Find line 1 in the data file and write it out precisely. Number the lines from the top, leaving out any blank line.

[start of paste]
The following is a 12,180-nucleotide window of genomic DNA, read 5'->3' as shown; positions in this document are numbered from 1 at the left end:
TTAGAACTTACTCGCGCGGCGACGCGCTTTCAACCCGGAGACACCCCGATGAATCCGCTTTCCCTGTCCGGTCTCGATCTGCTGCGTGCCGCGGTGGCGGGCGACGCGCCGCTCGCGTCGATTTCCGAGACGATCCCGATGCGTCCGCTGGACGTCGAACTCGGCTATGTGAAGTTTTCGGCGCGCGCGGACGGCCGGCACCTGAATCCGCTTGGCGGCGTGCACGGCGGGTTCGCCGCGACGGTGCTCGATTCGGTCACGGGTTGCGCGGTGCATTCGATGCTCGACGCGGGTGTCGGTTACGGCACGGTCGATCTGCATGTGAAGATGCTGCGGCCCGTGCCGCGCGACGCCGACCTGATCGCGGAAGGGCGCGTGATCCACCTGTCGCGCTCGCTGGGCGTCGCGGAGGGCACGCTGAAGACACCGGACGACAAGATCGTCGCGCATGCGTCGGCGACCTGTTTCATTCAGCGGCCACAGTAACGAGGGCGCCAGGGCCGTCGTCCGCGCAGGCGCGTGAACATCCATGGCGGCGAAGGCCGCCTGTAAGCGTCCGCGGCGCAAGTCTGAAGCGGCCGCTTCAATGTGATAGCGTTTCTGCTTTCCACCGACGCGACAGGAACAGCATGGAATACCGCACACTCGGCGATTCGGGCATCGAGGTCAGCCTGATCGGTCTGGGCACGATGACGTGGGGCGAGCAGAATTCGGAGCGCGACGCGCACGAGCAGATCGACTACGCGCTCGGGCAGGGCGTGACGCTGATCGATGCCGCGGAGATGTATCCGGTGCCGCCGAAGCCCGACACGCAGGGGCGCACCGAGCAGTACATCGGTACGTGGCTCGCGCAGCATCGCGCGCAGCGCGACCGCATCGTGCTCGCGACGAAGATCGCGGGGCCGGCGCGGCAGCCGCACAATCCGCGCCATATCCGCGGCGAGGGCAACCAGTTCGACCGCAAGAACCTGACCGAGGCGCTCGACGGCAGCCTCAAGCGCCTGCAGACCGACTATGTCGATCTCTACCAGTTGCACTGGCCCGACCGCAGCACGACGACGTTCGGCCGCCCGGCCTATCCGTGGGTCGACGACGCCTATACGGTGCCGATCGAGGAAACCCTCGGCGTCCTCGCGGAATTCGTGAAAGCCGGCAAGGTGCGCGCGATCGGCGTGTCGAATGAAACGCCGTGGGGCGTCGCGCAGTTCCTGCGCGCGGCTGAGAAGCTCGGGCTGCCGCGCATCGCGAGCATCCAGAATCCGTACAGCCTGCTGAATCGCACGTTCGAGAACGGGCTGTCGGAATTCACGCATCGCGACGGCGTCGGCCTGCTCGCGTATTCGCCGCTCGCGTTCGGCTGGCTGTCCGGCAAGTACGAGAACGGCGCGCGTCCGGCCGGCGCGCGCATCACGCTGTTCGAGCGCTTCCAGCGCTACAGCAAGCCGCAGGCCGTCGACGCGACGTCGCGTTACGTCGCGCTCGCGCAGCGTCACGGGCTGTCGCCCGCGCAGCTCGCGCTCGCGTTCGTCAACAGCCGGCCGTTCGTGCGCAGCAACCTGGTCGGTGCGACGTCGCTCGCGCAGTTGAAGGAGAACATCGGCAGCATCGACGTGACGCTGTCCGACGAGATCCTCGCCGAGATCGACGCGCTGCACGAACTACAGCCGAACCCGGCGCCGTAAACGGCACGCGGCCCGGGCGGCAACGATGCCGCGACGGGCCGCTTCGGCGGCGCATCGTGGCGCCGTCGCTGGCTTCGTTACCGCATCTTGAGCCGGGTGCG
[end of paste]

The following is a 12,180-nucleotide window of genomic DNA, read 5'->3' as shown; positions in this document are numbered from 1 at the left end: